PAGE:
Even with Insurance, Employees Often Struggle to Get Mental Health Services

Having medical insurance is no longer a guarantee that you can get the mental health services you require.

A recent survey conducted by the Blue Cross Blue Shield of Massachusetts Foundation found that more than half of the adults who sought mental health or addiction treatment experienced significant difficulty in getting that care. The obstacles to receiving care were so significant that 39% of those surveyed ended up without the treatment they sought even though the vast majority of these patients were insured.

The obstacle wasn’t that they didn’t have insurance. Rather the problem was that the mental health providers either did not accept the employee’s insurance or they were not accepting any new patients. As a result of being unable to access mental health services, about 13% of these patients sought help in an emergency room even though most of them felt that their condition was not an emergency and could have been treated by a mental health professional if one had been available.

Employers are likely to be disheartened by the news that, even though they are spending increasing amounts on employee health insurance, employees and their family members are not always able to find the help that they need, particularly in the areas of mental health and substance use disorder treatment.

These findings will not surprise anyone in the EAP profession. Our counselors experience first-hand the difficulty of finding mental health providers who are available to take referrals.

While the long-term solution to this problem is to expand the supply of mental health/substance use disorder providers, there are steps that companies can take in the meantime to ensure that their employees are receiving the care they need and not making unnecessary visits to an emergency room.

Companies can remind employees that their Employee Assistance Program (EAP) can help them find mental health providers who have openings and accept their insurance. EAPs are prepared to act as a guide and advocate for employees and family members as they navigate a very complicated, and often inhospitable, behavioral health network.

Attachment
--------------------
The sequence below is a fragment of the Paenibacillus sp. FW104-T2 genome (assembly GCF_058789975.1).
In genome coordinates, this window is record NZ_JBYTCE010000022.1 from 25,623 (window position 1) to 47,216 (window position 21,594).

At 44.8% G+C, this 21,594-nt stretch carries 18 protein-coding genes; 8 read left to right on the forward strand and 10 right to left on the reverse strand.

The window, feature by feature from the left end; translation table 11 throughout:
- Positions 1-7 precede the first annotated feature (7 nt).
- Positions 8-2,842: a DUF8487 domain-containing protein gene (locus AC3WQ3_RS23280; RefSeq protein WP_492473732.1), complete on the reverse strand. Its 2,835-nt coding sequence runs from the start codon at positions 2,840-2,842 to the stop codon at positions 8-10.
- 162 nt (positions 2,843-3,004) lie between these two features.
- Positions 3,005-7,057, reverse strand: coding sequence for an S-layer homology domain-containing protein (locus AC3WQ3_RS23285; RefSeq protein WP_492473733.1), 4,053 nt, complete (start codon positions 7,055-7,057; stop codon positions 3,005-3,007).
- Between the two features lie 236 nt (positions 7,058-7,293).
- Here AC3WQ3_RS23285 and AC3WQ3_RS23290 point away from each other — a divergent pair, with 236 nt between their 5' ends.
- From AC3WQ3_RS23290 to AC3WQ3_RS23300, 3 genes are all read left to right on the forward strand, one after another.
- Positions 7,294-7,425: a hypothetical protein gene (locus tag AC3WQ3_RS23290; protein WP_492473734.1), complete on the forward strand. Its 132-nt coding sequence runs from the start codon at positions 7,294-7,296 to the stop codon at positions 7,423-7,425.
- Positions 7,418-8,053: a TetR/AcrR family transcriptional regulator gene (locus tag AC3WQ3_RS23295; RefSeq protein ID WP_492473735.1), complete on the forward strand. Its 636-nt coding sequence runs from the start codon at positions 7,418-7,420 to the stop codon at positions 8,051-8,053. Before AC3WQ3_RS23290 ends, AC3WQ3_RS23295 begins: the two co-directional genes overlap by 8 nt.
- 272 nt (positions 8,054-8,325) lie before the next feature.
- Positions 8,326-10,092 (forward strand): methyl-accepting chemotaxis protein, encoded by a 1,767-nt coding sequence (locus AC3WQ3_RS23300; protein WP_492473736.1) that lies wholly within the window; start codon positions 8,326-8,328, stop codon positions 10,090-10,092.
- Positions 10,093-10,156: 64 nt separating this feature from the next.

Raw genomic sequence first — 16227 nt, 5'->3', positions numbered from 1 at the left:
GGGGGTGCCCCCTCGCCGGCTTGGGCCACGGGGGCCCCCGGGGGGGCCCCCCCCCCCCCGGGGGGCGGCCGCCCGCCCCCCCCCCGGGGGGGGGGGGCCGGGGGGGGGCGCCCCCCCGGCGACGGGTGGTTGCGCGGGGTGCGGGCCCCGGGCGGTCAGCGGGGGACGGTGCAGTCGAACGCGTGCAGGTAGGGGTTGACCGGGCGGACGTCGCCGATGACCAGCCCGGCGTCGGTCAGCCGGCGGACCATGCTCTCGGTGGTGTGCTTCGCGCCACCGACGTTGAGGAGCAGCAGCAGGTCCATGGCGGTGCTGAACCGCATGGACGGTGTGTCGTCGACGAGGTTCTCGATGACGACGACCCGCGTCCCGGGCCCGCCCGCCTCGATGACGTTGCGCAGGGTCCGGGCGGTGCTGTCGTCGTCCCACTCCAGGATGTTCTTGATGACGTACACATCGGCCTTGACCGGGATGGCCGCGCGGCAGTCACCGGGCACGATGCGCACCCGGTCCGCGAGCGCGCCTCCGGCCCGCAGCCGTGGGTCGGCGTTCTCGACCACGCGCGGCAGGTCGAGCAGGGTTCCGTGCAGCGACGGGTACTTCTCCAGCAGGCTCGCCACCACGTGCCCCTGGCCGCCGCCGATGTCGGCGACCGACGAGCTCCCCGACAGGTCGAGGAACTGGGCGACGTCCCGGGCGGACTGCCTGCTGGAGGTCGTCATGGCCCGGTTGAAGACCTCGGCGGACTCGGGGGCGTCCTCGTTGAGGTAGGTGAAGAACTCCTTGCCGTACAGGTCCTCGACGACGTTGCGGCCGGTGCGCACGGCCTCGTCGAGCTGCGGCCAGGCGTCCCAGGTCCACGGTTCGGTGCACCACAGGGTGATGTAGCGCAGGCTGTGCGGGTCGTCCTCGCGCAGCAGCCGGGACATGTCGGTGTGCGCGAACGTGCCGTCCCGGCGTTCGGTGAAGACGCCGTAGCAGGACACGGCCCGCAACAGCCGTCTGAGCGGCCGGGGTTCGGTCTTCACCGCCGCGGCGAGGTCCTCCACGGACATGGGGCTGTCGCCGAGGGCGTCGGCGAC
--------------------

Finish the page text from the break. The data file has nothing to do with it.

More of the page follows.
EAPs will make as many phone calls as it takes, on the employee’s behalf, to identify appropriate resources. This not only saves the employee from getting discouraged (and giving up) but it improves the likelihood of finding a good therapeutic match because of the EAP’s expertise and knowledge of the local mental health network.

In addition, the EAP can provide 24/7 access to counseling and crisis support and are well-positioned to provide short-term counseling services while an appropriate community provider identified.

Companies have compelling business reasons to be concerned if their employees are having difficulty accessing mental health services:

  • More work absences and work impairment are caused by mental health issues than by any other chronic health conditions.
  • Mental health diagnoses are the fastest growing area of short-term disability claims and account for 30% or more of the disability burden for employers.
  • Employees with substance use disorders have health care costs that are more than double those without these disorders.

The majority (65%-80%) of individuals will improve with appropriate mental health diagnosis, treatment and ongoing support. Companies need to make their EAPs highly visible in the workplace to ensure that employees (and key management, human resources, health and safety professionals) are fully aware of the EAP’s capabilities to help employees get the services they need for mental health and substance use disorders.

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